David Stoyka, a senior account executive at Marx Layne & Co., a public-relations firm in Farmington Hills, Mich., was surprised to receive a letter in January from Countrywide Financial Corp. The mortgage lender had frozen access to his $25,000 home-equity line of credit, on which Stoyka and his wife owe about $16,000. "I had never missed a payment, and have excellent credit," he says. But with housing values declining, wary lenders are turning off the spigots, even to residents of tony Grosse Pointe Farms.
Six hundred miles to the east, a drama is transfixing New York's real-estate community. Harry Macklowe, one of the city's largest landlords, was unable to refinance $7 billion in short-term debt taken out to buy a portfolio of New York office buildings in 2007. He's been feverishly negotiating with lenders to stave off default. Macklowe has put the iconic General Motors Building on the block in an effort to raise cash.
From homeowners in Michigan to Wall Street financiers, Americans at every income level are caught in a full-blown credit crunch. While problems in housing-related credit are now familiar even to casual readers of the financial pages, the rot of bad debt is spreading. "In addition to mortgages, there are also indications that people are straining in credit cards, auto loans and student loans and default rates are starting to rise," says Nouriel Roubini, professor of economics at New York University.
That's bad news for a country that already seems on the brink of recession. If America's $14 trillion economy is a high-powered engine, credit is the motor oil that helps it run smoothly. When the lubricant is in short supply, the economy—like an engine—is more prone to knocks and stalling. "A year ago it was 'no borrower left behind'," says Adam Levin, president of Credit.com, the San Francisco-based consumer-education firm. "Now it's 'no borrower is getting on the train'."
To a degree, today's credit crunch is the inevitable and entirely predictable flipside of the credit binge of the past several years. Banks that have taken 10-figure write-downs and credit losses on subprime mortgages and other soured debt are raising capital from foreign sources, and generally hoarding cash. Finance, like physics, is subject to Newtonian laws. And as Newton's third rule of motion notes, every action inspires an equal and opposite reaction. "The wild euphoria of a year ago devolved into abject pessimism and almost panic in some quarters of the credit market. It has gone from free flowing and cheap to bottled up and increasingly more expensive," says Mark Zandi, chief economist at Moodys/Economy.com.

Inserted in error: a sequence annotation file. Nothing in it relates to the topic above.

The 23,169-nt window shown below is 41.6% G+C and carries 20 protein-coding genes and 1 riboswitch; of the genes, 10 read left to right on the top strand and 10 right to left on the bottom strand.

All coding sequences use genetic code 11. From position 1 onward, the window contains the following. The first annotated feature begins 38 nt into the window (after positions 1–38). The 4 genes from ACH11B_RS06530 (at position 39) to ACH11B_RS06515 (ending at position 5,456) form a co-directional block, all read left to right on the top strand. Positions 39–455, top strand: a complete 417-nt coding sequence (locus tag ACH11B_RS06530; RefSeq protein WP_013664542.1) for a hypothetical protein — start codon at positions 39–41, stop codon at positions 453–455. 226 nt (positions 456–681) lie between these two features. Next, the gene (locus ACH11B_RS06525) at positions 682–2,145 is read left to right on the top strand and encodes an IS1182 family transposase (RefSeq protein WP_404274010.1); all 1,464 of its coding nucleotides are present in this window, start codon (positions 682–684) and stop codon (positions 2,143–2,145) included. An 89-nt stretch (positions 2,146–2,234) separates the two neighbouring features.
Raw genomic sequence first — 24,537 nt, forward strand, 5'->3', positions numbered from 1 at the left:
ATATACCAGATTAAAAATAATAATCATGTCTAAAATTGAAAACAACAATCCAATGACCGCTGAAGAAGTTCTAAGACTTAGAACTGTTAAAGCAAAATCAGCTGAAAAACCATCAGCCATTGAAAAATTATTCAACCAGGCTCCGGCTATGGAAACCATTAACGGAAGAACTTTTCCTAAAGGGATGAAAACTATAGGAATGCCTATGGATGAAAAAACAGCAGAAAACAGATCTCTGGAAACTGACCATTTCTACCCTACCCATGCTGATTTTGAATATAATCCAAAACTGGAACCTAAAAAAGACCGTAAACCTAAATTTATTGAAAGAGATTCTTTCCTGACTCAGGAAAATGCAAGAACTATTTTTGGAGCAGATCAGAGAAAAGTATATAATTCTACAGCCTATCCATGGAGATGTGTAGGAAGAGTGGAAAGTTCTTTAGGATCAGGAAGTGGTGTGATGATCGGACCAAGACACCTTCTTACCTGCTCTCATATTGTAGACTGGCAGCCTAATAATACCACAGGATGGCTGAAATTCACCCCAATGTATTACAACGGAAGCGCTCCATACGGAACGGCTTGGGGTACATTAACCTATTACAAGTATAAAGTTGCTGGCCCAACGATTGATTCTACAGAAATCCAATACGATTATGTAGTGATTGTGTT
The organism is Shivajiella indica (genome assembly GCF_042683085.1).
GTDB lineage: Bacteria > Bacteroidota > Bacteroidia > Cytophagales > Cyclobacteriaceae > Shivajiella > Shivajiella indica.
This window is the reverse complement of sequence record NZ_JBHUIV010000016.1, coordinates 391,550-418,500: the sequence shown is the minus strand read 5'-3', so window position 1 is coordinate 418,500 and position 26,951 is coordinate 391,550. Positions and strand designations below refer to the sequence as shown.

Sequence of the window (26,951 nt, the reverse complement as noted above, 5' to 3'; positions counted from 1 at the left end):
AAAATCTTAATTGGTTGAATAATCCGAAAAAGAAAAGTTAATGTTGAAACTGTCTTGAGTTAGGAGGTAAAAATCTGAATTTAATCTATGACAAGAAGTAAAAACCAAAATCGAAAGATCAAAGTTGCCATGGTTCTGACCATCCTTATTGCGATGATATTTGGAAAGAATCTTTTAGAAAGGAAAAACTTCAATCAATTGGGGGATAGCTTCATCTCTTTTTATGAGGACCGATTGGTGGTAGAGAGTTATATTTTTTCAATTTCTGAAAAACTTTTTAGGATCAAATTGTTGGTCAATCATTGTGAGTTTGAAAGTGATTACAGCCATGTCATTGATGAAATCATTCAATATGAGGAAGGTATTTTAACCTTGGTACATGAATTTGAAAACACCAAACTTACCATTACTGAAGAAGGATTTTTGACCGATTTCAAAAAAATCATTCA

As in past credit dry spells, high-risk corporations and homeowners with poor credit face the prospect of paying more for debt. But in this, the first debt drought of the 21st century, the impact is evident in unexpected places. Due to the well-documented subprime losses—and to the generally weak housing market—caution has spread to the entire home-lending industry. In the Federal Reserve's January survey, 55 percent of U.S. banks said they had tightened lending standards on prime mortgages in the past three months, while 60 percent had done so for home-equity lines of credit. Lenders are focusing the types of loans they can sell to Fannie Mae, or Freddie Mac, the government-sponsored entities that purchase mortgages meeting strict criteria. According to Inside Mortgage Finance, in the fourth quarter of 2007, 68 percent of all new mortgage debt was so-called agency debt. The upshot? "Anyone who doesn't have a big down payment or equity in their home or good credit may be out of luck when it comes to getting a mortgage," says Guy Cecala, publisher of Inside Mortgage Finance.
In Grosse Pointe Farms, where property values have fallen markedly, David Stoyka isn't banking on getting access to his home-equity line of credit any time soon. "I'm very concerned that housing values will never come back to where they were." Similarly, Mike and Ann Todd have also felt the crunch, despite good credit scores. Because of tighter credit and the declining value of their home in Shelby Township, Mich., the couple had a tough time getting their mortgage modified in December—they now owe more on the home than it is worth.
With their homes no longer functioning as ATMs, many Americans are looking to credit cards to finance purchases. But as defaults on credit-card debt have risen—in December, 7.6 percent of credit-card balances were either 60 days late or in default, according to Risk Metrics Group—credit-card issuers have morphed into Scrooges. "Given recent market trends, we have changed the underwriting criteria for applicants with certain mortgages and suppressed credit-line increases on accounts with high-risk mortgages," says David Nelms, CEO of Discover Financial Services. About one third of credit-card applications are approved today, down from 40 percent last year, according to Robert Hammer, chief executive of credit-card consultant R.K. Hammer. Borrowers also can expect higher late fees, rising interest rates, and caps on borrowing limits.